[Truncated abstract] Traditionally associated with elements of the British literary canon such as William Blake’s Songs of Innocence and Experience and John Milton’s Paradise Lost, the notions of innocence and experience are seldom encountered in Australian literature.
This thesis seeks to demonstrate how these notions of innocence and experience are presented in Robert Drewe’s and Tim Winton’s fiction. After an examination of innocence and experience as perceived in the literary, philosophical and religious spheres in the first chapter, the geographical and sociocultural background for this thesis is described in detail in the second chapter: this section presents a summary of aspects of Australia’s and Western Australia’s histories of particular relevance to a study of the two authors’ works.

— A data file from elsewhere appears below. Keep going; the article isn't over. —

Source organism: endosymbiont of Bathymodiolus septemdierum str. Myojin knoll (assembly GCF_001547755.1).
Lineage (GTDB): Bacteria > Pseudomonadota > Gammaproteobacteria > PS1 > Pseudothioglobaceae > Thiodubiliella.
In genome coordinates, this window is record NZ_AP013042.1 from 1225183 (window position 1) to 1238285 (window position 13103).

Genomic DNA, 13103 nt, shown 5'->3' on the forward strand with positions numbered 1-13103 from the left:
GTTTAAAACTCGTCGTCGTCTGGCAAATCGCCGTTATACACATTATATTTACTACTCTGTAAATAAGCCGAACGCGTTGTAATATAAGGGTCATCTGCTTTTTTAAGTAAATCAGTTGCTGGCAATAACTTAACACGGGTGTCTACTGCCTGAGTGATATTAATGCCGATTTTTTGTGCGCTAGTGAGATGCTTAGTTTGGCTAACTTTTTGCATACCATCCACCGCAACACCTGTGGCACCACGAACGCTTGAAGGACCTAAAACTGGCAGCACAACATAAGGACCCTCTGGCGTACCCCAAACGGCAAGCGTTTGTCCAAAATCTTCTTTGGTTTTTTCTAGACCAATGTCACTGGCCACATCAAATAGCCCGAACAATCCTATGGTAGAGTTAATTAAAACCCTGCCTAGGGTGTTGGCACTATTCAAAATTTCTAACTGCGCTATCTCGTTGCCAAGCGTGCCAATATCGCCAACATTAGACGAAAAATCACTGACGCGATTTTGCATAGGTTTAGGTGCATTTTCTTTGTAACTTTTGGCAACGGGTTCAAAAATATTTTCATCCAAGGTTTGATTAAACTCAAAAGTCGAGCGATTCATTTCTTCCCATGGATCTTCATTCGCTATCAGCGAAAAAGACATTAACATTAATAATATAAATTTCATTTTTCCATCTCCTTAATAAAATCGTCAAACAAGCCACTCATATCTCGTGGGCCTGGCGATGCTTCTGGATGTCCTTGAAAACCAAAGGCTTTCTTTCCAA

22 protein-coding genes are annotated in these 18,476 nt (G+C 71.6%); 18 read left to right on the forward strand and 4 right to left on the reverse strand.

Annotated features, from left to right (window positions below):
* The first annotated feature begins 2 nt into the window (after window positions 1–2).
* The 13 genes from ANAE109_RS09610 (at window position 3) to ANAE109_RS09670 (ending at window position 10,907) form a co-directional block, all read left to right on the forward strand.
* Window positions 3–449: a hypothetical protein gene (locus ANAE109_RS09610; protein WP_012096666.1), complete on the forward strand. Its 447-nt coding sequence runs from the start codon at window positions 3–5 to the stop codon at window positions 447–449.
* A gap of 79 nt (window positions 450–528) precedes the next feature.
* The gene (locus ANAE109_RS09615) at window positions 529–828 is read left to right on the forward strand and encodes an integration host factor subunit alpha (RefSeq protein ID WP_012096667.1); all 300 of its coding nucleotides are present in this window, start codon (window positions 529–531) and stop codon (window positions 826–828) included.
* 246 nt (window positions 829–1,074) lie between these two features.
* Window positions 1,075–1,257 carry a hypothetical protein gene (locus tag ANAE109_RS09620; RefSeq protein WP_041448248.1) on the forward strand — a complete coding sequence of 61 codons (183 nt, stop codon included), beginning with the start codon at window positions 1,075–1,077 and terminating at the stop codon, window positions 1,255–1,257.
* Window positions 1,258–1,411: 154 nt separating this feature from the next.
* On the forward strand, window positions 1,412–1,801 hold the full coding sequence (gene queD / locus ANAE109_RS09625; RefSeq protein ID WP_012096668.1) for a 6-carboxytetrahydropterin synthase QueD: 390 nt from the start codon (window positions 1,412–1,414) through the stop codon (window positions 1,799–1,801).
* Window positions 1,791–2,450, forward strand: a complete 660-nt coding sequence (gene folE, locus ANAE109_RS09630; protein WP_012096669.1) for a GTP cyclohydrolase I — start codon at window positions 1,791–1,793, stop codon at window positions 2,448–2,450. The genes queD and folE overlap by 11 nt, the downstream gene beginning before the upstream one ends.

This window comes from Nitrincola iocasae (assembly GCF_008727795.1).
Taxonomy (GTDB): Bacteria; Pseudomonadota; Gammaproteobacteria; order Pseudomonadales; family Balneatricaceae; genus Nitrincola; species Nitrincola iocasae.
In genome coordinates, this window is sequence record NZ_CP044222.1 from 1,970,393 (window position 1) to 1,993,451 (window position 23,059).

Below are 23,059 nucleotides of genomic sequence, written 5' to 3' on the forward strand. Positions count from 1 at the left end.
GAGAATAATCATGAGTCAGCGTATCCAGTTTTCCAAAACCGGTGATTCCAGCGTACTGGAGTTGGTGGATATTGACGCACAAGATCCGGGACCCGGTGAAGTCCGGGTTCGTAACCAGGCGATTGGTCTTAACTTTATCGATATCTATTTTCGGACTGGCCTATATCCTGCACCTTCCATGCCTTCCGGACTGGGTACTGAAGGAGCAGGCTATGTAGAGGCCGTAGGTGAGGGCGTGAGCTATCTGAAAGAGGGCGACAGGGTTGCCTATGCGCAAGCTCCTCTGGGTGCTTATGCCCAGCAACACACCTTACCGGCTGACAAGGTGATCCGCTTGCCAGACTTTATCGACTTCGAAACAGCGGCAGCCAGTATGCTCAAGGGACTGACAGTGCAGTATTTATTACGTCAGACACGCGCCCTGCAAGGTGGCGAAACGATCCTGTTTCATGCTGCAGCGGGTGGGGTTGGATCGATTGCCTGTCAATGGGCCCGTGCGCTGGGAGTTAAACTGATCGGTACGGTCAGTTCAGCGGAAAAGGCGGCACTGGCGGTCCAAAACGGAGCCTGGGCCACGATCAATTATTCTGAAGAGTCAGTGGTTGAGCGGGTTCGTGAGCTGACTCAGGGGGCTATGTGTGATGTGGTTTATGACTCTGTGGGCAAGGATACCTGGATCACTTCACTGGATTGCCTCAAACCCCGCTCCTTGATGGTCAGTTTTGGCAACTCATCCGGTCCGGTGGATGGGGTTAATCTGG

The third chapter concentrates on Robert Drewe’s use of these two notions throughout his novels. The order of publication is eschewed in favour of a chronological axis designed around historically distinct subject matters. The author appears to prevent metaphysics from permeating his stories of men and women on a quest of their own, and he frequently juxtaposes points of view and narrative techniques in order to dig under the surface of unquestioned certainties.
The fourth chapter of this thesis is a study of Tim Winton’s multilayered portrait of Western Australia’s land and people, with a fall from innocence to experience explored through the author’s specific spiritual sensibility. In his books, he frequently depicts characters on a tortuous path towards self-knowledge and acceptance, itineraries often leading to spiritual fulfillment.